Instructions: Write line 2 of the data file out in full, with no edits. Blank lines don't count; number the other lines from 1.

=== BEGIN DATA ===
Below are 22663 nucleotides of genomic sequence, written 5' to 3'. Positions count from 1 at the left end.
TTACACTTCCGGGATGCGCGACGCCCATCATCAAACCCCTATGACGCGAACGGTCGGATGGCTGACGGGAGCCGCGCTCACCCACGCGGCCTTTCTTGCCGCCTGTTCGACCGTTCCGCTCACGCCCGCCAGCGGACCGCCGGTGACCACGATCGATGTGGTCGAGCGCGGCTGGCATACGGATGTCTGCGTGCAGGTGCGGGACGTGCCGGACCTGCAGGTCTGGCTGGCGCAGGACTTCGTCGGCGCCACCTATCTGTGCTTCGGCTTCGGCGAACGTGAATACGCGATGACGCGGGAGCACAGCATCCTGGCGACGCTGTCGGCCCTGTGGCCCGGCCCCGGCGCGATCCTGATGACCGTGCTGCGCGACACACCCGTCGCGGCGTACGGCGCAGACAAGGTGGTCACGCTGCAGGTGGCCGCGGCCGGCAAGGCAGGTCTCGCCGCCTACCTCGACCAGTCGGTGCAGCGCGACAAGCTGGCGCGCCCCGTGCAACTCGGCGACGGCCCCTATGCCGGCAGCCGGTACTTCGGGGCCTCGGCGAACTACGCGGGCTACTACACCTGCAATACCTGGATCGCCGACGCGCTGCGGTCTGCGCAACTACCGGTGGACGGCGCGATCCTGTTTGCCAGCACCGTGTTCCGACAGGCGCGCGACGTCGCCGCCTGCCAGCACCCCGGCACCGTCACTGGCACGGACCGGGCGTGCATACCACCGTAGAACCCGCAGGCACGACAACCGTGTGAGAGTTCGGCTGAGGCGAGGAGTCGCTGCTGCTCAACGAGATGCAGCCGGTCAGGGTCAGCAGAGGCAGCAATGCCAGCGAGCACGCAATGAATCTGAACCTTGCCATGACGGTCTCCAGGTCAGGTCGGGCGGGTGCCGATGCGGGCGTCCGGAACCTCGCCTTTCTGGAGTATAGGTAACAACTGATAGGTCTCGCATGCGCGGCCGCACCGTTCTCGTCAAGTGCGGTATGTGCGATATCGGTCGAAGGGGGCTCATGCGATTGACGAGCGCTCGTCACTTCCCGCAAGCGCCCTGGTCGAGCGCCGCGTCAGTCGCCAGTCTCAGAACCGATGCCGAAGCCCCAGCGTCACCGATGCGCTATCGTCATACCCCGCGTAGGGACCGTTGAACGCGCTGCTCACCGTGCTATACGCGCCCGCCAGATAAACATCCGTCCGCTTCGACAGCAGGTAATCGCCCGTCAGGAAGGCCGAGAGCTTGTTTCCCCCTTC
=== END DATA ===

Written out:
TTACACTTCCGGGATGCGCGACGCCCATCATCAAACCCCTATGACGCGAACGGTCGGATGGCTGACGGGAGCCGCGCTCACCCACGCGGCCTTTCTTGCCGCCTGTTCGACCGTTCCGCTCACGCCCGCCAGCGGACCGCCGGTGACCACGATCGATGTGGTCGAGCGCGGCTGGCATACGGATGTCTGCGTGCAGGTGCGGGACGTGCCGGACCTGCAGGTCTGGCTGGCGCAGGACTTCGTCGGCGCCACCTATCTGTGCTTCGGCTTCGGCGAACGTGAATACGCGATGACGCGGGAGCACAGCATCCTGGCGACGCTGTCGGCCCTGTGGCCCGGCCCCGGCGCGATCCTGATGACCGTGCTGCGCGACACACCCGTCGCGGCGTACGGCGCAGACAAGGTGGTCACGCTGCAGGTGGCCGCGGCCGGCAAGGCAGGTCTCGCCGCCTACCTCGACCAGTCGGTGCAGCGCGACAAGCTGGCGCGCCCCGTGCAACTCGGCGACGGCCCCTATGCCGGCAGCCGGTACTTCGGGGCCTCGGCGAACTACGCGGGCTACTACACCTGCAATACCTGGATCGCCGACGCGCTGCGGTCTGCGCAACTACCGGTGGACGGCGCGATCCTGTTTGCCAGCACCGTGTTCCGACAGGCGCGCGACGTCGCCGCCTGCCAGCACCCCGGCACCGTCACTGGCACGGACCGGGCGTGCATACCACCGTAGAACCCGCAGGCACGACAACCGTGTGAGAGTTCGGCTGAGGCGAGGAGTCGCTGCTGCTCAACGAGATGCAGCCGGTCAGGGTCAGCAGAGGCAGCAATGCCAGCGAGCACGCAATGAATCTGAACCTTGCCATGACGGTCTCCAGGTCAGGTCGGGCGGGTGCCGATGCGGGCGTCCGGAACCTCGCCTTTCTGGAGTATAGGTAACAACTGATAGGTCTCGCATGCGCGGCCGCACCGTTCTCGTCAAGTGCGGTATGTGCGATATCGGTCGAAGGGGGCTCATGCGATTGACGAGCGCTCGTCACTTCCCGCAAGCGCCCTGGTCGAGCGCCGCGTCAGTCGCCAGTCTCAGAACCGATGCCGAAGCCCCAGCGTCACCGATGCGCTATCGTCATACCCCGCGTAGGGACCGTTGAACGCGCTGCTCACCGTGCTATACGCGCCCGCCAGATAAACATCCGTCCGCTTCGACAGCAGGTAATCGCCCGTCAGGAAGGCCGAGAGCTTGTTTCCCCCTTC